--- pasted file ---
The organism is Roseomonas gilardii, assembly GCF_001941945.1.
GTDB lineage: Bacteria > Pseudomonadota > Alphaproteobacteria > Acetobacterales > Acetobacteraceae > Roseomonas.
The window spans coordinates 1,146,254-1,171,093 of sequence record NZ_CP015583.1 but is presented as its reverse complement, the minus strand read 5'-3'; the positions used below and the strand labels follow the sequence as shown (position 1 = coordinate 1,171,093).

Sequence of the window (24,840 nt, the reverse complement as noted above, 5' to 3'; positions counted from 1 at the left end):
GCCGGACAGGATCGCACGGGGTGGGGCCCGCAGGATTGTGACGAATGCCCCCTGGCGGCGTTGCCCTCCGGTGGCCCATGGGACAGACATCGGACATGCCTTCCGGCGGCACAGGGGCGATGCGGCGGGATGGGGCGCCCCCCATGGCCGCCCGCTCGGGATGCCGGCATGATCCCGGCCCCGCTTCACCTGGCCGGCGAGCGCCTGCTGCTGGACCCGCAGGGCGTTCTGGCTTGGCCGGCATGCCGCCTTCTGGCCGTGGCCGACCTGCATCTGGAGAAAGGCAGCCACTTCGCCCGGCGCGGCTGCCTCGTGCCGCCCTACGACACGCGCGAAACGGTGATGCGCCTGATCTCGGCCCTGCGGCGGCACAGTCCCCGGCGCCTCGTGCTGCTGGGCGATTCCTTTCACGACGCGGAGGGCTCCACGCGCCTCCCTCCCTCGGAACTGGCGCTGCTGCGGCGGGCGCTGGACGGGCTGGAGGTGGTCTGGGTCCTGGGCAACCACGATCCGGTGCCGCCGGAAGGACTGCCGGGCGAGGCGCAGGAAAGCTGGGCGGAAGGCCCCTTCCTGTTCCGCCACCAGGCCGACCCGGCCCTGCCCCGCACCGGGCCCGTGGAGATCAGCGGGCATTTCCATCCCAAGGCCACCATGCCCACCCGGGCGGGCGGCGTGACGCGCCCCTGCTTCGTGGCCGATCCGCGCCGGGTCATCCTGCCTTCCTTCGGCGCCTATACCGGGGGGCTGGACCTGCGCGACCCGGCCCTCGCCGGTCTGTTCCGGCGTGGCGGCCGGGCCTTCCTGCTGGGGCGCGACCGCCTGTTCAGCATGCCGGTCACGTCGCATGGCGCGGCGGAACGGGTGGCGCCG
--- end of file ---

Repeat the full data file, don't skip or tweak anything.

The organism is Roseomonas gilardii, assembly GCF_001941945.1.
GTDB lineage: Bacteria > Pseudomonadota > Alphaproteobacteria > Acetobacterales > Acetobacteraceae > Roseomonas.
The window spans coordinates 1,146,254-1,171,093 of sequence record NZ_CP015583.1 but is presented as its reverse complement, the minus strand read 5'-3'; the positions used below and the strand labels follow the sequence as shown (position 1 = coordinate 1,171,093).

Sequence of the window (24,840 nt, the reverse complement as noted above, 5' to 3'; positions counted from 1 at the left end):
GCCGGACAGGATCGCACGGGGTGGGGCCCGCAGGATTGTGACGAATGCCCCCTGGCGGCGTTGCCCTCCGGTGGCCCATGGGACAGACATCGGACATGCCTTCCGGCGGCACAGGGGCGATGCGGCGGGATGGGGCGCCCCCCATGGCCGCCCGCTCGGGATGCCGGCATGATCCCGGCCCCGCTTCACCTGGCCGGCGAGCGCCTGCTGCTGGACCCGCAGGGCGTTCTGGCTTGGCCGGCATGCCGCCTTCTGGCCGTGGCCGACCTGCATCTGGAGAAAGGCAGCCACTTCGCCCGGCGCGGCTGCCTCGTGCCGCCCTACGACACGCGCGAAACGGTGATGCGCCTGATCTCGGCCCTGCGGCGGCACAGTCCCCGGCGCCTCGTGCTGCTGGGCGATTCCTTTCACGACGCGGAGGGCTCCACGCGCCTCCCTCCCTCGGAACTGGCGCTGCTGCGGCGGGCGCTGGACGGGCTGGAGGTGGTCTGGGTCCTGGGCAACCACGATCCGGTGCCGCCGGAAGGACTGCCGGGCGAGGCGCAGGAAAGCTGGGCGGAAGGCCCCTTCCTGTTCCGCCACCAGGCCGACCCGGCCCTGCCCCGCACCGGGCCCGTGGAGATCAGCGGGCATTTCCATCCCAAGGCCACCATGCCCACCCGGGCGGGCGGCGTGACGCGCCCCTGCTTCGTGGCCGATCCGCGCCGGGTCATCCTGCCTTCCTTCGGCGCCTATACCGGGGGGCTGGACCTGCGCGACCCGGCCCTCGCCGGTCTGTTCCGGCGTGGCGGCCGGGCCTTCCTGCTGGGGCGCGACCGCCTGTTCAGCATGCCGGTCACGTCGCATGGCGCGGCGGAACGGGTGGCGCCG